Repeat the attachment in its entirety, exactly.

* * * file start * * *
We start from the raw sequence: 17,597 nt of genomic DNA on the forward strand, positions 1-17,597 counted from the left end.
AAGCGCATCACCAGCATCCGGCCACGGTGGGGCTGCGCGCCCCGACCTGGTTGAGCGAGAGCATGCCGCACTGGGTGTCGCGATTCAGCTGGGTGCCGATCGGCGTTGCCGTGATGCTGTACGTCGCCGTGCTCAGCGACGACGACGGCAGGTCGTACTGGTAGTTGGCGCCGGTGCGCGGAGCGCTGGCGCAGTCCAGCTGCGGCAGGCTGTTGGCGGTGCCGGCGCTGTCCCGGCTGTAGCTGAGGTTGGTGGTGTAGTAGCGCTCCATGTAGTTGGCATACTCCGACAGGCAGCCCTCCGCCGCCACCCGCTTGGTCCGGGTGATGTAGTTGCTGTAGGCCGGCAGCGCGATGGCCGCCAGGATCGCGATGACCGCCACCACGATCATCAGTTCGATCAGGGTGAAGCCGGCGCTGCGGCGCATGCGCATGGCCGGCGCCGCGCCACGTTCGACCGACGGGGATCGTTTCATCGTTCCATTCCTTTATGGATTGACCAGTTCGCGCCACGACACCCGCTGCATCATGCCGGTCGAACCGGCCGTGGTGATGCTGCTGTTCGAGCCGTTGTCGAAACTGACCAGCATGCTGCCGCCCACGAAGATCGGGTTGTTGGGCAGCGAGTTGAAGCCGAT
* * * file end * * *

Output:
We start from the raw sequence: 17,597 nt of genomic DNA on the forward strand, positions 1-17,597 counted from the left end.
AAGCGCATCACCAGCATCCGGCCACGGTGGGGCTGCGCGCCCCGACCTGGTTGAGCGAGAGCATGCCGCACTGGGTGTCGCGATTCAGCTGGGTGCCGATCGGCGTTGCCGTGATGCTGTACGTCGCCGTGCTCAGCGACGACGACGGCAGGTCGTACTGGTAGTTGGCGCCGGTGCGCGGAGCGCTGGCGCAGTCCAGCTGCGGCAGGCTGTTGGCGGTGCCGGCGCTGTCCCGGCTGTAGCTGAGGTTGGTGGTGTAGTAGCGCTCCATGTAGTTGGCATACTCCGACAGGCAGCCCTCCGCCGCCACCCGCTTGGTCCGGGTGATGTAGTTGCTGTAGGCCGGCAGCGCGATGGCCGCCAGGATCGCGATGACCGCCACCACGATCATCAGTTCGATCAGGGTGAAGCCGGCGCTGCGGCGCATGCGCATGGCCGGCGCCGCGCCACGTTCGACCGACGGGGATCGTTTCATCGTTCCATTCCTTTATGGATTGACCAGTTCGCGCCACGACACCCGCTGCATCATGCCGGTCGAACCGGCCGTGGTGATGCTGCTGTTCGAGCCGTTGTCGAAACTGACCAGCATGCTGCCGCCCACGAAGATCGGGTTGTTGGGCAGCGAGTTGAAGCCGAT